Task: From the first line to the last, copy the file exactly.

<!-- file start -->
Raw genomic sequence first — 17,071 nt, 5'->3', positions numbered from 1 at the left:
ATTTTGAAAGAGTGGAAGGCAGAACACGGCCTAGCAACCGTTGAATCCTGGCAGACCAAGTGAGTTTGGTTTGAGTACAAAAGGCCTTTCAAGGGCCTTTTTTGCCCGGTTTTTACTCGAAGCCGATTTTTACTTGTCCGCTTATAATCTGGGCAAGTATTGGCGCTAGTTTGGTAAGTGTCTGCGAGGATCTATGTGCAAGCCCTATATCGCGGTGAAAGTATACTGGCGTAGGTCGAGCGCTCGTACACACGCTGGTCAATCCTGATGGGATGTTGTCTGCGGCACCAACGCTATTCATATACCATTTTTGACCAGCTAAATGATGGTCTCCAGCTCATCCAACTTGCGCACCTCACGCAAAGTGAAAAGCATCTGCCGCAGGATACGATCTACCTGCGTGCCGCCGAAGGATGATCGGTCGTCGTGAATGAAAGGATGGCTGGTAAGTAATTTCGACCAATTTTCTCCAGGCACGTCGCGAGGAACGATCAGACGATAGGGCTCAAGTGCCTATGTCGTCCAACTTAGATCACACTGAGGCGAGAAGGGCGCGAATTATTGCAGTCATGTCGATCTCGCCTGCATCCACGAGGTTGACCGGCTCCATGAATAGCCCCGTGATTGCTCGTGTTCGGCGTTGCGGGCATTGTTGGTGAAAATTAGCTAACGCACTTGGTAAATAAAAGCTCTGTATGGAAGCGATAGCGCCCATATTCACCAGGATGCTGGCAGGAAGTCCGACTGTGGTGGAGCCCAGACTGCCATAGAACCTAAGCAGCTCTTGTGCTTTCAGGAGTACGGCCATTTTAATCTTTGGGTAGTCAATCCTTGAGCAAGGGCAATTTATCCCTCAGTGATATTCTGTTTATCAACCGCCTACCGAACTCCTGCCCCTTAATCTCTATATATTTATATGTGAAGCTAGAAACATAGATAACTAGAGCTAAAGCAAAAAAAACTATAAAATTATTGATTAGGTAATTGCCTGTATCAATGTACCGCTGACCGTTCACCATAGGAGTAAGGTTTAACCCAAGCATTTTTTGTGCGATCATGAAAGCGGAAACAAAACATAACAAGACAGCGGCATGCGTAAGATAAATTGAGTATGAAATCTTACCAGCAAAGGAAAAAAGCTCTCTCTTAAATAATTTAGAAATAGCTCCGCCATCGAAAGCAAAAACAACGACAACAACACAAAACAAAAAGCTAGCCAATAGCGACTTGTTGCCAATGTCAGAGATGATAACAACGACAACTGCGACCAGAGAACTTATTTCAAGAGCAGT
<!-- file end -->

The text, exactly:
Raw genomic sequence first — 17,071 nt, 5'->3', positions numbered from 1 at the left:
ATTTTGAAAGAGTGGAAGGCAGAACACGGCCTAGCAACCGTTGAATCCTGGCAGACCAAGTGAGTTTGGTTTGAGTACAAAAGGCCTTTCAAGGGCCTTTTTTGCCCGGTTTTTACTCGAAGCCGATTTTTACTTGTCCGCTTATAATCTGGGCAAGTATTGGCGCTAGTTTGGTAAGTGTCTGCGAGGATCTATGTGCAAGCCCTATATCGCGGTGAAAGTATACTGGCGTAGGTCGAGCGCTCGTACACACGCTGGTCAATCCTGATGGGATGTTGTCTGCGGCACCAACGCTATTCATATACCATTTTTGACCAGCTAAATGATGGTCTCCAGCTCATCCAACTTGCGCACCTCACGCAAAGTGAAAAGCATCTGCCGCAGGATACGATCTACCTGCGTGCCGCCGAAGGATGATCGGTCGTCGTGAATGAAAGGATGGCTGGTAAGTAATTTCGACCAATTTTCTCCAGGCACGTCGCGAGGAACGATCAGACGATAGGGCTCAAGTGCCTATGTCGTCCAACTTAGATCACACTGAGGCGAGAAGGGCGCGAATTATTGCAGTCATGTCGATCTCGCCTGCATCCACGAGGTTGACCGGCTCCATGAATAGCCCCGTGATTGCTCGTGTTCGGCGTTGCGGGCATTGTTGGTGAAAATTAGCTAACGCACTTGGTAAATAAAAGCTCTGTATGGAAGCGATAGCGCCCATATTCACCAGGATGCTGGCAGGAAGTCCGACTGTGGTGGAGCCCAGACTGCCATAGAACCTAAGCAGCTCTTGTGCTTTCAGGAGTACGGCCATTTTAATCTTTGGGTAGTCAATCCTTGAGCAAGGGCAATTTATCCCTCAGTGATATTCTGTTTATCAACCGCCTACCGAACTCCTGCCCCTTAATCTCTATATATTTATATGTGAAGCTAGAAACATAGATAACTAGAGCTAAAGCAAAAAAAACTATAAAATTATTGATTAGGTAATTGCCTGTATCAATGTACCGCTGACCGTTCACCATAGGAGTAAGGTTTAACCCAAGCATTTTTTGTGCGATCATGAAAGCGGAAACAAAACATAACAAGACAGCGGCATGCGTAAGATAAATTGAGTATGAAATCTTACCAGCAAAGGAAAAAAGCTCTCTCTTAAATAATTTAGAAATAGCTCCGCCATCGAAAGCAAAAACAACGACAACAACACAAAACAAAAAGCTAGCCAATAGCGACTTGTTGCCAATGTCAGAGATGATAACAACGACAACTGCGACCAGAGAACTTATTTCAAGAGCAGT